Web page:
On top of that, I hear the series finale is a huge letdown. I don't know why yet, but I look forward to rolling my eyes and cursing my need to see it through.

    3. The Meaning of Life: finally got around to this. My least favorite of all the Python movies. Some hearty laughs when Cleese is around, and a couple of funny songs, but it wallows a bit in its own excess.

      This was good fun when I was 13, but it certainly didn't hold up. I think I read they really weren't speaking to each other much at that point and everyone kind of phoned their bits in from a distance. Kind of like Abbey Road, but, you know, not that good.

      1. There are moments in that one that are really excellent, but as a whole it really doesn't click. Of course, that's comparing it to other Monty Python flicks. Compare it to comedies in general and it still probably rates well enough.

      2. Don't you mean kind of like Let It Be? Abbey Road is when the Beatles all tried really hard one last time to be a band.

  7. Took my parents to see Nebraska. Just as good as the first time I saw it. Just as real as the first time I lived it.

    1. The scene where the brothers get together to watch tv is like watching my extended family hang out together.

      1. Dido. The football game scene could have been something out of my childhood. And the town looks waaaay too much like several towns I knew well in Nebraska.

        The worst part is that the "sexual assault, not rape!" kid, (Cole?) looks disturbingly like my brother's oldest boy.

  8. Didn't get to watch a ton this last month.

    The Spectacular Now. I had high hopes for this and it didn't really meet my expectations. It was decent, but the ending was pretty lousy. I've heard the book's is better, I'd like to read it some day.

    anohana the Movie: The Flower We Saw That Day. I cried a whole lot. I'm not sure there was any other purpose to the movie than to make me cry. But it was still pretty good.

    I think that's it, other than the ongoing anime stuff I've been watching this season.

  9. The one other thing worth mentioning is In Bruges. The UK has this genre that we don't seem to have, where a movie can be darkly funny for an hour and then at some point drop the humor and become a depressing thriller. It's very weird, even with as many as I've seen, and I'm always uncomfortable with big changes like that in films when they happen, though this is my bias coming through as we're taught not to write that way. I actually quite liked both of the films in this film, but it honestly feels like a different screenwriter wrote each of the two halves. It's shot well enough, acted very well and is full of good, tense scenes and a lot of humor. At the end, though, you're thinking...what the hell did this just turn into?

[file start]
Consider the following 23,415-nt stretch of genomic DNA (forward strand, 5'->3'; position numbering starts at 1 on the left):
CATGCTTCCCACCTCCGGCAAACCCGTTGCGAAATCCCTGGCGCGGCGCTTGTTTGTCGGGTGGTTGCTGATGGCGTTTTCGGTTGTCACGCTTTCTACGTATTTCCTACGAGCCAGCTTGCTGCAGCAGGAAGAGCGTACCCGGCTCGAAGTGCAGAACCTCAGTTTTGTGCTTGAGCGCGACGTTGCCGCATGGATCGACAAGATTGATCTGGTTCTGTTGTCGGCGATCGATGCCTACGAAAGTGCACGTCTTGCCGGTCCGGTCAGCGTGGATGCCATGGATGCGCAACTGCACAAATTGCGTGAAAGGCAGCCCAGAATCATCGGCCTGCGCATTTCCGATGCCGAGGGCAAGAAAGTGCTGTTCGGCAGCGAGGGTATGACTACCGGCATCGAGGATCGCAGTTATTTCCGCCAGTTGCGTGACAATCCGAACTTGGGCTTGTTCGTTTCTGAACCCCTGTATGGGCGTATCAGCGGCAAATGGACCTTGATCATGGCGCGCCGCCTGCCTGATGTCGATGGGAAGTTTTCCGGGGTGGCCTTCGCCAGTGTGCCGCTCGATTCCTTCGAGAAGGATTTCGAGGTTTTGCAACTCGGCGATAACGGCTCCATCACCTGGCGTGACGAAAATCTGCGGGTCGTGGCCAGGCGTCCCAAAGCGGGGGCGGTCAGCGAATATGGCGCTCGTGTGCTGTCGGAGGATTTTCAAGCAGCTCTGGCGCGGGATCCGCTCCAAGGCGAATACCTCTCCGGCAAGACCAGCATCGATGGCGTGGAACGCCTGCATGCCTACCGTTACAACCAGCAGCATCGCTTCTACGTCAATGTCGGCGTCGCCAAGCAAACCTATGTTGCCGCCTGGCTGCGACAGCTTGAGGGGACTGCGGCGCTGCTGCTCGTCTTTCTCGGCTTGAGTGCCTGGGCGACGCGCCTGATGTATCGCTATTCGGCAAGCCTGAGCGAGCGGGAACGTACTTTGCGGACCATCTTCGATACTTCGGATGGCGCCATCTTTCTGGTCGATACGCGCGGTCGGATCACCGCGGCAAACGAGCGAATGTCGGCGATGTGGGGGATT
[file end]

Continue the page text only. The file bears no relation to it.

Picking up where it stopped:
Seriously, this is how it ends, so don't open it unless you've seen it SelectShow
    1. Interesting you mention Reservoir Dogs in the spoiler, since Tarantino also did the split-genre thing with From Dusk 'til Dawn, though much differently. The contrast between cheeseball crime movie to cheeseball vampire flick is more sudden but less compelling than the In Bruges switch, but it's one of the examples of genre switching I can think of in an American movie.
      Other ones I can think of are Tucker and Dale versus Evil and The Cabin in the Woods, but again, not nearly as drastic as the In Bruges switch. Strange that the only examples I can come up with are horror movies...

      And yes, "what the hell did this movie turn into?" pretty much describes what I was thinking about the ending of In Bruges.

      1. Good callout on From Dusk Till Dawn. I think the horror movies you mention get away with this because you go in expecting horror, so it switches to the thing you expect, not away from it.

        1. There's just as much or more humor in the second "half" of Cabin in the Woods as the first. There's definitely a shift in the story, but I don't think it deviates at all in the horror/humor mix.

            1. I saw it go from crushingly ordinary to great. Until the hour mark (or wherever) I couldn't figure out what the fuss was about. The second half makes the first half make sense, though, and I'm still not sure if I love or hate that aspect of it. I'm sure I like the movie, though.

              1. These guys made the first half more than just ordinary, but yeah, I agree the second half also makes the first half better.

                1. Those two were the one aspect of the movie that gave me pause. If everything had been as it seemed, the characters were lame and cartoonishly evil. I stuck with it because I trusted that there had to be more to the narrative, but even I didn't expect it to be so brutally layered.

      2. What about the giant interlude in The Good, the Bad, and the Ugly when it turns into a Civil War film. That's a pretty drastic switch in the middle of an all-time great.

        1. Oh I like that.
          Some times, I think movies do well to lengthen things just to let the viewers live with the characters a bit more, to care more.

  10. A couple of big movie month(s)*, but unfortunately insufficient time to comment more than star rating: